Fluffy, soft and delicious homemade vegan cinnamon rolls with thick cream cheese frosting. These are the best homemade cinnamon rolls you can ask for and will make your Sunday brunch an awesome event! Not to mention the sugar rush.
Homemade Vegan Cinnamon Rolls
Cinnamon rolls are a common item for breakfasts and brunches in the US and goes well with coffee. They are especially a popular item in coffee shops, mostly served with a topping of creamy icing made with just butter and sugar. You could also go an extra mile and make a cream cheese topping (similar to what we did) and it will be extra thick and rich.
The exact origin of cinnamon rolls, like a lot of other desserts, are lost in history and often debated. Some believe it originated in Northern Europe. Cinnamon made its way to Europe during the spice trade with Sri Lanka since it could not be locally grown. There is also some influence of German baking techniques followed by Swedish and Danish ingredients. There are some accounts of the first roll baked in Sweden, dating back to 2000 BCs.
These ones are not what you would commonly find in the US. While the cinnamon rolls in US are more heavy and sweet, you will find that the Swedish ones have a hint of cardamom and baked in muffin wrappers and are known as “kanelbulle” which means cinnamon bun. People also call them cinnamon bun, sticky rolls and sticky buns.
Homemade Vegan Cinnamon Rolls
- 3 tbsp Vegan butter Plus some for brushing on the roll before baking
- 2 1/4 tsp Instant yeast
- 1 cup Unsweetened almond milk
- 1/4 tsp Salt
- 3 cup All purpose flour
- 1 tbsp Olive oil
- 1 tbsp Cinnamon powder
- 1/4 cup Granulated sugar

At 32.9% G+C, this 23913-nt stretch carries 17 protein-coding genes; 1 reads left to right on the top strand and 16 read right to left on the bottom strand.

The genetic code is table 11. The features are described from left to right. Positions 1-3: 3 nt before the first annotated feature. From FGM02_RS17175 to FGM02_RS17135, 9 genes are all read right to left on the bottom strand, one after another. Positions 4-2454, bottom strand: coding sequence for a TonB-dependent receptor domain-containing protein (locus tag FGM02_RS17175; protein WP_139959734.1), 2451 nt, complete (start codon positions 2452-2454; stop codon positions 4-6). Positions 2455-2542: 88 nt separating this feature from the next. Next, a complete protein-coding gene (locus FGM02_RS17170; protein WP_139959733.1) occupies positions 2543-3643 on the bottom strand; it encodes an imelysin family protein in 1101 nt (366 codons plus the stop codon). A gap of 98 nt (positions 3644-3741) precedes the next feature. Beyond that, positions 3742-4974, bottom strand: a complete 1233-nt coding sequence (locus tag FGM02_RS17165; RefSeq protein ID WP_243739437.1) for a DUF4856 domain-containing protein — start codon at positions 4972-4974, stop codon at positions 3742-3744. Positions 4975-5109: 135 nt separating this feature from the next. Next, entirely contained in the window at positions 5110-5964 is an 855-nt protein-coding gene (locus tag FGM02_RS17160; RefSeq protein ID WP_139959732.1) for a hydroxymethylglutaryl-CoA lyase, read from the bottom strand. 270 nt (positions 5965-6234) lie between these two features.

- 3 tbsp Vegan Butter
- 3 tbsp Vegan butter Softened at room temperature
- 1/2 cup Cream cheese Use either dairy or non-dairy
- 1 cup Powdered sugar
- 1 tsp Vanilla Extract
- In a large sauce pan, heat the milk and butter till the butter is melted. Make sure it does not get to a boil.
- Move the mix to a bowl and let it cool to 110 F. This is the optimum temperature for the yeast to activate. If its too hot, the yeast will die at around 140 F.
- Once cooled, add in the yeast and mix it. Leave it to activate for 10 minutes.
- Once activated, add the sugar , salt and half of the dough and mix continuously.
- Add the rest of the flour and keep mixing. The dough will be sticky and this is normal.
- Once the dough gets too stiff and thick to mix in the bowl, take it out and put it on a lightly floured clean surface. Knead for around 2 minutes or until the dough becomes a smooth soft ball. Do not over-knead the dough.
- Grease the bowl with olive oil and add the dough back in. Coat the dough with a light touch of oil as well.
- Wrap the bowl with plastic wrap and set it in a warm place to let it rise for 1 hour or until it doubles in size. Ideally you could preheat the oven to 150 F, switch it off and put the bowl in there to rise.
- Take the dough out of the bowl and place it on a lightly floured surface. Roll it out to a 1/4 inch thick rectangle.
- Brush with melted vegan butter and top with sugar and cinnamon.
- Starting at one end, tightly roll up the dough.
- With a string of floss, cut the dough into 1.5 – 2 inch pieces and place it in a buttered baking pan.
- Brush with meltefd vegan butter and cover with plastic wrap.
- Set it on top of the oven to rise some more while pre-heating the oven to 350F.
- Bakeat 350F for 25-30 min.
- Cool for a few min. Serve warm with cream cheese frosting
Cream Cheese Frosting
- Beat softened vegan butter and cream cheese (with or without dairy) together.
- Add powdered sugar, 1/2 cup at a time, Mix with a spatula and beat again to mix well.
- Next add pure vanilla extract and whip for few 30s. The frosting should be fairly thick but still spreadable.
- The almond milk and butter mix should not reach a boil. The milk needs to be heated only for the butter to melt and mix into it.
- While adding yeast, the milk + butter mix should be around 110 F as this is the optimum temperature for the yeast to bloom. It is crucial that the mix should not be too hot as yeast dies at a temperature of around 140 F and your dough will not rise.
- For cutting the rolled out dough to individual rolls, I would strongly recommend using floss. You could try using a knife but you run the risk of squishing the rolls.